Amygdalar MicroRNA-15a Is Essential for Coping with Chronic Stress

Naama Volk, Julius C. Pape, Mareen Engel, Anthony S. Zannas, Nadia Cattane, Annamaria Cattaneo, Elisabeth B. Binder, Alon Chen

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    64 Citations (Scopus)
    208 Downloads (Pure)

    Abstract

    Summary MicroRNAs are important regulators of gene expression and associated with stress-related psychiatric disorders. Here, we report that exposing mice to chronic stress led to a specific increase in microRNA-15a levels in the amygdala-Ago2 complex and a concomitant reduction in the levels of its predicted target, FKBP51, which is implicated in stress-related psychiatric disorders. Reciprocally, mice expressing reduced levels of amygdalar microRNA-15a following exposure to chronic stress exhibited increased anxiety-like behaviors. In humans, pharmacological activation of the glucocorticoid receptor, as well as exposure to childhood trauma, was associated with increased microRNA-15a levels in peripheral blood. Taken together, our results support an important role for microRNA-15a in stress adaptation and the pathogenesis of stress-related psychopathologies.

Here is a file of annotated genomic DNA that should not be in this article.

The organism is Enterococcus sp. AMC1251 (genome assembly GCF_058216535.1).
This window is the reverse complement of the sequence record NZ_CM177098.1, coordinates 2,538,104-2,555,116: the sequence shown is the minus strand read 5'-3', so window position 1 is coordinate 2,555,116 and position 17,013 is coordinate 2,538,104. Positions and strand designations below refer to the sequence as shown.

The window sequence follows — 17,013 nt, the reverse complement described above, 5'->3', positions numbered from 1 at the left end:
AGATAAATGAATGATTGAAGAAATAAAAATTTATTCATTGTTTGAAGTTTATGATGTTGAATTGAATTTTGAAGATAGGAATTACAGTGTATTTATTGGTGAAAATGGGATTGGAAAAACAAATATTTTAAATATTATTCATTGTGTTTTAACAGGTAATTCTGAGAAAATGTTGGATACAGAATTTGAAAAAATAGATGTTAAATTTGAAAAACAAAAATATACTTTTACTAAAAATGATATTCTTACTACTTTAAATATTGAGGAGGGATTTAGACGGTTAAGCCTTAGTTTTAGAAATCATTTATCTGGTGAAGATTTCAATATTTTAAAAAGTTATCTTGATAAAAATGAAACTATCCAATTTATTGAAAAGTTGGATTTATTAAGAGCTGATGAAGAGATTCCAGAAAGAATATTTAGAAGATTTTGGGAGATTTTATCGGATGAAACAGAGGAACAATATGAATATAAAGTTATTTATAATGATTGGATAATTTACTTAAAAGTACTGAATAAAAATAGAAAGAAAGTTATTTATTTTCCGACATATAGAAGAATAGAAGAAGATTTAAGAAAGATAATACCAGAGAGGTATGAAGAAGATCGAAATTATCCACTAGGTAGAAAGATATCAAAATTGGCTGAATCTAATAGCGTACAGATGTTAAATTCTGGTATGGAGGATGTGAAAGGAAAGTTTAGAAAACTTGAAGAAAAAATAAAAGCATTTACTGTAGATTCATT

Original languageEnglish
    Pages (from-to)1882-1891
    Number of pages10
    JournalCell Reports
    Volume17
    Issue number7
    Early online date8 Nov 2016
    DOIs
    Publication statusE-pub ahead of print - 8 Nov 2016

    Keywords

    • amygdala
    • FKBP5
    • microRNA-15a
    • chronic stress
    • anxiety
    • early life stress
    • Ago2
    • stress-related psychopathologies
    • stress adaption
    • childhood trauma

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